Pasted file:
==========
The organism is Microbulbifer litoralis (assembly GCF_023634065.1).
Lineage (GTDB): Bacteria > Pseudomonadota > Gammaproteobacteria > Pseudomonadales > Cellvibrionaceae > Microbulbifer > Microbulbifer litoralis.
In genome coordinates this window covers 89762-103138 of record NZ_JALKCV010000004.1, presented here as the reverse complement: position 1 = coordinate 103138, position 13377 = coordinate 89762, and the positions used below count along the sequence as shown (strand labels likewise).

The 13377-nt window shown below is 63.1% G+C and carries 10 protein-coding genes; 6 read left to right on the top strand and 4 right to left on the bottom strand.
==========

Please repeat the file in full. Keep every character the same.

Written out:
The organism is Microbulbifer litoralis (assembly GCF_023634065.1).
Lineage (GTDB): Bacteria > Pseudomonadota > Gammaproteobacteria > Pseudomonadales > Cellvibrionaceae > Microbulbifer > Microbulbifer litoralis.
In genome coordinates this window covers 89762-103138 of record NZ_JALKCV010000004.1, presented here as the reverse complement: position 1 = coordinate 103138, position 13377 = coordinate 89762, and the positions used below count along the sequence as shown (strand labels likewise).

The 13377-nt window shown below is 63.1% G+C and carries 10 protein-coding genes; 6 read left to right on the top strand and 4 right to left on the bottom strand.